4. Interesting post Grace and twist you added. I agree with some points that you made about the education system and how some aspects fail to be relevant and useful in our lives.

    Yet, the question that I ‘d like to pose to you is:
    How would you change the education system that fails our children today? What would you do differently?

    • gchan7127 says:

      Thanks for your comment, Moo Moo! Lolll.. okay it feels weird to call you Moo Moo. But I don’t want to call you Mei Lai. 😛

      I would let the child direct his learning. lol.. for example, I’d ask the child what are you curious about? What do YOU want to know? And let’s say the child says something like, “Why do Earthquakes exist?” Then, I would tell him to find out.

      1. How are Earthquakes formed?
      2. Where are they most likely to occur?
      3. Are there any prevention that could be made?
      And so on. In my opinion, that’s way better than forcing children to memorize geographic plates and stuff. If it’s something they’re interested in, they will actually go find out and retain more or most of it.

      What about you? What would you do differently?

      • That type of curriculum exists in the early years already and the Ontario FDK is focused it on as well – especially with the promotion of inquiry-based learning, which is guided by the interests of children So by suggesting that the education system is only based on rote learning – is very flawed – because it is changing – not at the rate that most educators would like – but it is. And I don’t think you should blame the education system itself – but rather those who are developing the curriculum which focuses more on accountability and not student growth and learning – there’s more to consider when it comes to why the children are ‘forced to learn’ and why the system is so bad.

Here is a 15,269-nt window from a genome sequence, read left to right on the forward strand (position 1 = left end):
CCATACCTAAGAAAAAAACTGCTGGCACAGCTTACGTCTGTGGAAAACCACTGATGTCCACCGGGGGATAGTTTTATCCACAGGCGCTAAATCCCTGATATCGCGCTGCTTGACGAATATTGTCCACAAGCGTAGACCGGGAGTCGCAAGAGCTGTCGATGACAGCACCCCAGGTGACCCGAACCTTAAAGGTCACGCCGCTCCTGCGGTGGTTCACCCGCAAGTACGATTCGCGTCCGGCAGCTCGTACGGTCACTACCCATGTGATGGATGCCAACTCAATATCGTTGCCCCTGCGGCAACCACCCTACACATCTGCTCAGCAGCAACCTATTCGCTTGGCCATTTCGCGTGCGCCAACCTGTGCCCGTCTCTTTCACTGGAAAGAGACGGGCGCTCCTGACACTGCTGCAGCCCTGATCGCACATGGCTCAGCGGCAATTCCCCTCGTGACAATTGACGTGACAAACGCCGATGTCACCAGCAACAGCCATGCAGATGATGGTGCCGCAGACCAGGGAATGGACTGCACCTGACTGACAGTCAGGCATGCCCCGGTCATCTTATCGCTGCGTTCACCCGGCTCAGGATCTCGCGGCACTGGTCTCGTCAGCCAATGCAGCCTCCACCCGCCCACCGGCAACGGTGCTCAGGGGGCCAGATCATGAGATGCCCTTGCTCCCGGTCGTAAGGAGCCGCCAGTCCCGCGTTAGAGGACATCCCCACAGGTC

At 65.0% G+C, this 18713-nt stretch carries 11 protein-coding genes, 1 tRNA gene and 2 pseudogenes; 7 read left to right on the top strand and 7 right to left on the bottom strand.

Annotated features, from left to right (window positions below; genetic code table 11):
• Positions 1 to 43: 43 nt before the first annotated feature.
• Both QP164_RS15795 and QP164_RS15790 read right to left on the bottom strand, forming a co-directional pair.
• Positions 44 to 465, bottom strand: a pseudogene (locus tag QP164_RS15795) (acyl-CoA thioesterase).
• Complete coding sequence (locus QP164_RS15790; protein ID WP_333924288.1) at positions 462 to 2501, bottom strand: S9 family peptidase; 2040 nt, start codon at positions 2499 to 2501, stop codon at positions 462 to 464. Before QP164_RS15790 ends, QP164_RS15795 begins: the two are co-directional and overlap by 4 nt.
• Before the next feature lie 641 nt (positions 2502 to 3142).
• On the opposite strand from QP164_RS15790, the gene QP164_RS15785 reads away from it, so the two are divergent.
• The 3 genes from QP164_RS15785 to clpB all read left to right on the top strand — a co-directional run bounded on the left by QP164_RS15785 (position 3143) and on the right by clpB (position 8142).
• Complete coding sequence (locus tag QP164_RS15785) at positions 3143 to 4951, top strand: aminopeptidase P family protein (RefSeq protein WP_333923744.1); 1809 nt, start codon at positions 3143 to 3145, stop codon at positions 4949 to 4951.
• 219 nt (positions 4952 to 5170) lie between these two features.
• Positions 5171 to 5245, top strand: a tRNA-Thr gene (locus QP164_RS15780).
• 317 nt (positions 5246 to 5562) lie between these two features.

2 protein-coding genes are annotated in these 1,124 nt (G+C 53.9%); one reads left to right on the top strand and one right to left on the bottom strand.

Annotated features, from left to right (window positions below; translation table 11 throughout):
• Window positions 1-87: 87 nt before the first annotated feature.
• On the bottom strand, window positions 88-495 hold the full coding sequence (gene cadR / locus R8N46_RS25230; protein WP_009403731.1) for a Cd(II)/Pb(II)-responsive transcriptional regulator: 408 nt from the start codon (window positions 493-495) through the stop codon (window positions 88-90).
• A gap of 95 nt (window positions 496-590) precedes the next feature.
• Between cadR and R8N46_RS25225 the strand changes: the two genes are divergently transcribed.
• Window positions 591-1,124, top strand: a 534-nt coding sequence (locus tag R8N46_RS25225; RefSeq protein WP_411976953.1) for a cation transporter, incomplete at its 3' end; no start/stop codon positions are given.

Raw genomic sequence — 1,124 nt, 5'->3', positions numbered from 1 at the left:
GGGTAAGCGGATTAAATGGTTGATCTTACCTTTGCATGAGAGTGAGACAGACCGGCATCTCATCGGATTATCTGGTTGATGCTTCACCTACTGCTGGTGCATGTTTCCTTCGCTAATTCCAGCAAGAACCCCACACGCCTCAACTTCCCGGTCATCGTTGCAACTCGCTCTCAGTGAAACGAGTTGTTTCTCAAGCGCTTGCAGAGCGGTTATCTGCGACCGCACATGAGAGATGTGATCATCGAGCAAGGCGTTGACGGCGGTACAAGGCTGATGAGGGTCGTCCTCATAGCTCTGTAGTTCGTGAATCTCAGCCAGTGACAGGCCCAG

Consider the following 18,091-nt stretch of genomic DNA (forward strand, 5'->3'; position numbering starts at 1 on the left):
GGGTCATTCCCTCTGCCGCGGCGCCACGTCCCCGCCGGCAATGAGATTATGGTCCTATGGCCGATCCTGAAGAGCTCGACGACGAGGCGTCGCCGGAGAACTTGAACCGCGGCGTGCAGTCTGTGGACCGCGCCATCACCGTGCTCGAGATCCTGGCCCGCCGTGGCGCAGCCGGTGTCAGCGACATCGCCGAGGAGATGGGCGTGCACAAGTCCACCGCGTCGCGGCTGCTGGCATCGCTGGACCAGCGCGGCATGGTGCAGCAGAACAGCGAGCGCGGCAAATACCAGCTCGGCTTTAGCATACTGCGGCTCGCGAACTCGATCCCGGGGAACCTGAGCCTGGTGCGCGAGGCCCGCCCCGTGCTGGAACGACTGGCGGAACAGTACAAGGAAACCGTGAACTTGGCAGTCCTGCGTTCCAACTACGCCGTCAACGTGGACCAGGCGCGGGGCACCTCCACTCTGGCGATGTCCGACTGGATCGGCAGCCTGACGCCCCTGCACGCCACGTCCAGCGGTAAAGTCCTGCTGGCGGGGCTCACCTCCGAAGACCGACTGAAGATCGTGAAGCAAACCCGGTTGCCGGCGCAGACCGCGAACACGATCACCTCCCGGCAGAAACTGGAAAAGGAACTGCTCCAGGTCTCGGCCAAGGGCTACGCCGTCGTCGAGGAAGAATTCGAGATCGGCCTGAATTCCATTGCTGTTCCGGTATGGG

• gchan7127 says:

        I know, but by highschool, we are mainly graded by paper exams, presentations, and participation. I know it’s changing and it is not all rote memorization, but if you have not memorized the content, you will not be able to get a good grade. And since getting into University is such a big deal, we kinda have to memorized in order to get that 80 or 90.

        There is definitely less pressure in the early years but teachers also have pressure meeting the EQAO requirements.